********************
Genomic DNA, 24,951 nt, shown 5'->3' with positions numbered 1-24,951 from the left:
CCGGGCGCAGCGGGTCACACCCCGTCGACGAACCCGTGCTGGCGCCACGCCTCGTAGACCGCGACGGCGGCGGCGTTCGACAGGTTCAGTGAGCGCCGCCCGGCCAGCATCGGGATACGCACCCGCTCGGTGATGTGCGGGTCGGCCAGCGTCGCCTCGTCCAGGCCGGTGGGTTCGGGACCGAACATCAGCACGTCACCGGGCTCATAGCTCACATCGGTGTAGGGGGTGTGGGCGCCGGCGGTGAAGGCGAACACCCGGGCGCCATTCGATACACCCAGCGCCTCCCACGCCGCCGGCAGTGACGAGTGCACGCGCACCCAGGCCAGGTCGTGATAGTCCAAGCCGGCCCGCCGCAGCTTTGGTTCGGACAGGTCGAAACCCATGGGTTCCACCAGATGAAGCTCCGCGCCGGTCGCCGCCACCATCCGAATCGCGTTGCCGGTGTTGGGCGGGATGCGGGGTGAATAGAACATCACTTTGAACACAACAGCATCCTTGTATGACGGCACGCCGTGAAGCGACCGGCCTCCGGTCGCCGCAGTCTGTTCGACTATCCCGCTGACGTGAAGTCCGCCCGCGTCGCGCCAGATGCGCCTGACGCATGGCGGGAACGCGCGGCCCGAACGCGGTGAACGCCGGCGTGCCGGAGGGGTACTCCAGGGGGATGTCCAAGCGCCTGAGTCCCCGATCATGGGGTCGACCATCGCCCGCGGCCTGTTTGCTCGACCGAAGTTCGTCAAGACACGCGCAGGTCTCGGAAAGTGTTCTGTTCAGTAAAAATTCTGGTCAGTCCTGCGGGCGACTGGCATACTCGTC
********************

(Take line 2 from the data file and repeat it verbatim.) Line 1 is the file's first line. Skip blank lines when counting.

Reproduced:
CCGGGCGCAGCGGGTCACACCCCGTCGACGAACCCGTGCTGGCGCCACGCCTCGTAGACCGCGACGGCGGCGGCGTTCGACAGGTTCAGTGAGCGCCGCCCGGCCAGCATCGGGATACGCACCCGCTCGGTGATGTGCGGGTCGGCCAGCGTCGCCTCGTCCAGGCCGGTGGGTTCGGGACCGAACATCAGCACGTCACCGGGCTCATAGCTCACATCGGTGTAGGGGGTGTGGGCGCCGGCGGTGAAGGCGAACACCCGGGCGCCATTCGATACACCCAGCGCCTCCCACGCCGCCGGCAGTGACGAGTGCACGCGCACCCAGGCCAGGTCGTGATAGTCCAAGCCGGCCCGCCGCAGCTTTGGTTCGGACAGGTCGAAACCCATGGGTTCCACCAGATGAAGCTCCGCGCCGGTCGCCGCCACCATCCGAATCGCGTTGCCGGTGTTGGGCGGGATGCGGGGTGAATAGAACATCACTTTGAACACAACAGCATCCTTGTATGACGGCACGCCGTGAAGCGACCGGCCTCCGGTCGCCGCAGTCTGTTCGACTATCCCGCTGACGTGAAGTCCGCCCGCGTCGCGCCAGATGCGCCTGACGCATGGCGGGAACGCGCGGCCCGAACGCGGTGAACGCCGGCGTGCCGGAGGGGTACTCCAGGGGGATGTCCAAGCGCCTGAGTCCCCGATCATGGGGTCGACCATCGCCCGCGGCCTGTTTGCTCGACCGAAGTTCGTCAAGACACGCGCAGGTCTCGGAAAGTGTTCTGTTCAGTAAAAATTCTGGTCAGTCCTGCGGGCGACTGGCATACTCGTC